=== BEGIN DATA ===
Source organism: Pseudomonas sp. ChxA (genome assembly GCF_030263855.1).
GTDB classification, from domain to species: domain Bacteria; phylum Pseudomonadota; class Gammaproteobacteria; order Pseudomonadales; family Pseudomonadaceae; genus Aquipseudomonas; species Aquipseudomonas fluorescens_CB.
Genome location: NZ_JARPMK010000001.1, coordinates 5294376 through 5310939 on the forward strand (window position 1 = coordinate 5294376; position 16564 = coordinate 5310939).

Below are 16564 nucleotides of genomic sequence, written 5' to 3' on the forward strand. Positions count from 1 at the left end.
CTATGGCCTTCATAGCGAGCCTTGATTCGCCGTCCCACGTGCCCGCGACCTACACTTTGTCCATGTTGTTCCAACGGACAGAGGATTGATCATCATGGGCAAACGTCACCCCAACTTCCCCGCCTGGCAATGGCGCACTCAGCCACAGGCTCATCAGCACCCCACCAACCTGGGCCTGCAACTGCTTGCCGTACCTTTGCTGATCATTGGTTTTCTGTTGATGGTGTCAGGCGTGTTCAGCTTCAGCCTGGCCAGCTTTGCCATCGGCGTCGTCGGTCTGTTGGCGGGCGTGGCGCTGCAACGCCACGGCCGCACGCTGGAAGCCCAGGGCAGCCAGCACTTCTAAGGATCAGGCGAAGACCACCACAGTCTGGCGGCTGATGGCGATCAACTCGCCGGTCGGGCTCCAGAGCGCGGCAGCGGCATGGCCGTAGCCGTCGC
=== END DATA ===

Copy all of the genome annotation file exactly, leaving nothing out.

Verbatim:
Source organism: Pseudomonas sp. ChxA (genome assembly GCF_030263855.1).
GTDB classification, from domain to species: domain Bacteria; phylum Pseudomonadota; class Gammaproteobacteria; order Pseudomonadales; family Pseudomonadaceae; genus Aquipseudomonas; species Aquipseudomonas fluorescens_CB.
Genome location: NZ_JARPMK010000001.1, coordinates 5294376 through 5310939 on the forward strand (window position 1 = coordinate 5294376; position 16564 = coordinate 5310939).

Below are 16564 nucleotides of genomic sequence, written 5' to 3' on the forward strand. Positions count from 1 at the left end.
CTATGGCCTTCATAGCGAGCCTTGATTCGCCGTCCCACGTGCCCGCGACCTACACTTTGTCCATGTTGTTCCAACGGACAGAGGATTGATCATCATGGGCAAACGTCACCCCAACTTCCCCGCCTGGCAATGGCGCACTCAGCCACAGGCTCATCAGCACCCCACCAACCTGGGCCTGCAACTGCTTGCCGTACCTTTGCTGATCATTGGTTTTCTGTTGATGGTGTCAGGCGTGTTCAGCTTCAGCCTGGCCAGCTTTGCCATCGGCGTCGTCGGTCTGTTGGCGGGCGTGGCGCTGCAACGCCACGGCCGCACGCTGGAAGCCCAGGGCAGCCAGCACTTCTAAGGATCAGGCGAAGACCACCACAGTCTGGCGGCTGATGGCGATCAACTCGCCGGTCGGGCTCCAGAGCGCGGCAGCGGCATGGCCGTAGCCGTCGC